GSA Annual Meeting in Phoenix, Arizona, USA - 2019

Paper No. 124-7
Presentation Time: 9:00 AM-6:30 PM


AMBER, Eliza1, LEWIS, Amelia1, BERMUDEZ, Emily A.1, BORDT, Ely Addison1, HILL, Marcus1, QUOCK, Melinda2, SOORD, Natalie1, CORBETT, Lee B.2, SCHMIDT, Amanda H.1 and BIERMAN, Paul R.2, (1)Geology, Oberlin College, Geology Department, Rm. 403, 52 W. Lorain St, Oberlin, OH 44074, (2)Department of Geology, University of Vermont, Delehanty Hall, 180 Colchester Ave, Burlington, VT 05405

Tropical islands are relatively understudied for erosion rates despite them providing important ecosystem services including reefs, biodiversity, and sustenance which are highly susceptible to climate change. Large storms may change the concentration of isotopic indicators of erosion rates and depths inferred through analysis of river sediment including in situ 10Be (10Bei) and meteoric 10Be (10Bem), 210Pbex, 137Cs, and 7Be. To test for such dependence on episodic events, we measured these nuclides in sediment collected at 29 sites in 20 watersheds in Dominica before and after Hurricane Maria (2017).

Isotopic concentration in individual pairs of samples varied greatly before and after the storm but median concentration of all samples did not change. Concentration of 10Bem in fine grained (<63 µm) sediment, 10Bei, and 210Pbex do not change systematically from Hurricane Maria (concentration after Maria is 0.25 to 2 times concentration before Maria). However, 10Bem and 137Cs concentration either remained the same or increased in coarse-grained (250-850 µm) samples from the same sites, suggesting some increase in shallow erosion. 7Be decreased after Maria, indicating that erosion from Maria was greater than the penetration depth of 7Be (~5 cm). The increased 10Bei, 10Bem, 210Pbex, and 137Cs in post-Maria samples may indicate an increase of shallow erosion in previously stable areas. Overall, we find that the effects of Maria are not systematic; there is no change in the median values suggesting that inferred long-term erosion rates are not biased by large storms.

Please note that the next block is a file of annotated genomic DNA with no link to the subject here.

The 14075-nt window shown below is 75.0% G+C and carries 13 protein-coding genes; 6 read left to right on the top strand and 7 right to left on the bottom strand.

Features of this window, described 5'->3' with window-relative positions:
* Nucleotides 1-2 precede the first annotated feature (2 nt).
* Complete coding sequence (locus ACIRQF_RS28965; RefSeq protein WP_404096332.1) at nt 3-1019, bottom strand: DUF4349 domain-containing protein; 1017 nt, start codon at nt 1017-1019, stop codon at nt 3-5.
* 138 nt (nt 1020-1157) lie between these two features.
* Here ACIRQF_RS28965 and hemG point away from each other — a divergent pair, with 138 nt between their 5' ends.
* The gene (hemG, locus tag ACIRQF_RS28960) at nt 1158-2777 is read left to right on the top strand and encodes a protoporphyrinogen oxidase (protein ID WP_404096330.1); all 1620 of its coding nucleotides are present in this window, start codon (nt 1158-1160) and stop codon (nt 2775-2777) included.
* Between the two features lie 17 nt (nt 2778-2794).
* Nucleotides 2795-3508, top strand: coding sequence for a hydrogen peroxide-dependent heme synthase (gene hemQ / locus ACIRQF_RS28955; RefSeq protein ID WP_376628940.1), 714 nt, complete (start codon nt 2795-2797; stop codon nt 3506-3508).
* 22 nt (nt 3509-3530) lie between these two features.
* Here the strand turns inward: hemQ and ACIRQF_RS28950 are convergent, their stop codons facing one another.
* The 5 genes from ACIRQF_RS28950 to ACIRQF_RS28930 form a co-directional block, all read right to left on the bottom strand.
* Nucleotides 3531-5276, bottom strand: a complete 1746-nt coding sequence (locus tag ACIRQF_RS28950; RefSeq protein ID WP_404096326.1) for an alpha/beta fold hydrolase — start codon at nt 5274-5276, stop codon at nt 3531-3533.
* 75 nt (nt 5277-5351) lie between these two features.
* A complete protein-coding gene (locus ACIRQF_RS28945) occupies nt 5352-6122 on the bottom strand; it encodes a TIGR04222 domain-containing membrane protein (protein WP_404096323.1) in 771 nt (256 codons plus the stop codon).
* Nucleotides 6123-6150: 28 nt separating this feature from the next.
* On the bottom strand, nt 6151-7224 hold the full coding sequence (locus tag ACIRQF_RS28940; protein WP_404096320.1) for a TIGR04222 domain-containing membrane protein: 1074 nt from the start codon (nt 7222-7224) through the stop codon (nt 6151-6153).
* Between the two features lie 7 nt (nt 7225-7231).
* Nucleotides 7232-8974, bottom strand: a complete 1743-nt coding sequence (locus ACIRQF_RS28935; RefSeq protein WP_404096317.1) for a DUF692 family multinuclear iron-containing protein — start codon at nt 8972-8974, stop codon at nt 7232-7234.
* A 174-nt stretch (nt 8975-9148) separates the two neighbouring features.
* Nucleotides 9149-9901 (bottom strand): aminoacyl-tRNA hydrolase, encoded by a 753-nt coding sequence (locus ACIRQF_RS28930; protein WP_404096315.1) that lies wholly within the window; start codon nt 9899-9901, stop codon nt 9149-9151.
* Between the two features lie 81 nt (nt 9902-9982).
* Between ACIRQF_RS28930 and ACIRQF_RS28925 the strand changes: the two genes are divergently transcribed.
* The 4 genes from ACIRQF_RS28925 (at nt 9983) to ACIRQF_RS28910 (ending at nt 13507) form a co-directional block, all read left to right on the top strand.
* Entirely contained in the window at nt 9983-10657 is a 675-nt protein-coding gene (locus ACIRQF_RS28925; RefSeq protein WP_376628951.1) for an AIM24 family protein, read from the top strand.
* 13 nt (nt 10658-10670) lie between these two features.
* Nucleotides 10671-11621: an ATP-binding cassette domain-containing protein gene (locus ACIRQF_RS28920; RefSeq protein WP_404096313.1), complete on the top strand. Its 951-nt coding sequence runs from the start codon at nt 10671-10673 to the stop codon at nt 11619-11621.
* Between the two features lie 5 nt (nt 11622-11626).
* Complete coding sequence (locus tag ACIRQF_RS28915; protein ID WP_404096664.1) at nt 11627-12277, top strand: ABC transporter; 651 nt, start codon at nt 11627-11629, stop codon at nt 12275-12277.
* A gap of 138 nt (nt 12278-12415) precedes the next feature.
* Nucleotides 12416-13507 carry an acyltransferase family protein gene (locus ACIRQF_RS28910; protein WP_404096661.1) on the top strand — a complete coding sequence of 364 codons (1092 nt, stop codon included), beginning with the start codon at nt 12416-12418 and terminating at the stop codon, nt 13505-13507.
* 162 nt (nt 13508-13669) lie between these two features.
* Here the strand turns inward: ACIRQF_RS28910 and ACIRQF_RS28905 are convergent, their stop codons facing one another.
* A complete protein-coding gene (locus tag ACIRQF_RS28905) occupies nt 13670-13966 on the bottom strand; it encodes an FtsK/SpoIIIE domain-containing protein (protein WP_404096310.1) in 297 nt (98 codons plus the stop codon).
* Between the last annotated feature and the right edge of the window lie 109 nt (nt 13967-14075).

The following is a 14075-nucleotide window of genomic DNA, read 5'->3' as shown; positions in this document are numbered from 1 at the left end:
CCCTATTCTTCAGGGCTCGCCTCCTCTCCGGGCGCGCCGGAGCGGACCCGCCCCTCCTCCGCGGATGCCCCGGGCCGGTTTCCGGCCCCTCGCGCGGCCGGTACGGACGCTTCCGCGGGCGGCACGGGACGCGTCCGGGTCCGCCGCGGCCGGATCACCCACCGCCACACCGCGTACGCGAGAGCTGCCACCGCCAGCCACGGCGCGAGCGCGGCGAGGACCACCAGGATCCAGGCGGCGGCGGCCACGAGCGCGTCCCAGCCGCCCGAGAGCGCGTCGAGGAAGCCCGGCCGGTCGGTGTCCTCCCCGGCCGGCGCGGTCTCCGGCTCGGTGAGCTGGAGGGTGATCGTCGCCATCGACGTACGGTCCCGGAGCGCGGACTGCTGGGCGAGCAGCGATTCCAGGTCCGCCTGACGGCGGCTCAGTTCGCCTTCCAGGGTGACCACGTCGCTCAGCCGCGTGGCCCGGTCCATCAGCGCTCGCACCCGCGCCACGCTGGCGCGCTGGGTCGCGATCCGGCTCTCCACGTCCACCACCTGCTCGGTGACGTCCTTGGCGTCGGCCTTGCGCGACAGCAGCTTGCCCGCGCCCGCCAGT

Erosion rates in Dominica are low (median = 0.082 ± 0.132 mm/yr), increase to the south of the island, and correlate well with elevation but not with basin average slope. The strong orographic precipitation gradient on Dominica suggests that elevation may be a proxy for rainfall. The independence of slope and erosion rates is similar to other tropical locations and may be because basin average slope varies little across the island. 10Bem concentrations are highest in the northeast part of the island and correlate best with grain coating concentration and agricultural land use, suggesting that modern land use is affecting erosion in some parts of the landscape. Overall we find that erosion rates on tropical islands may be lower than previously assumed.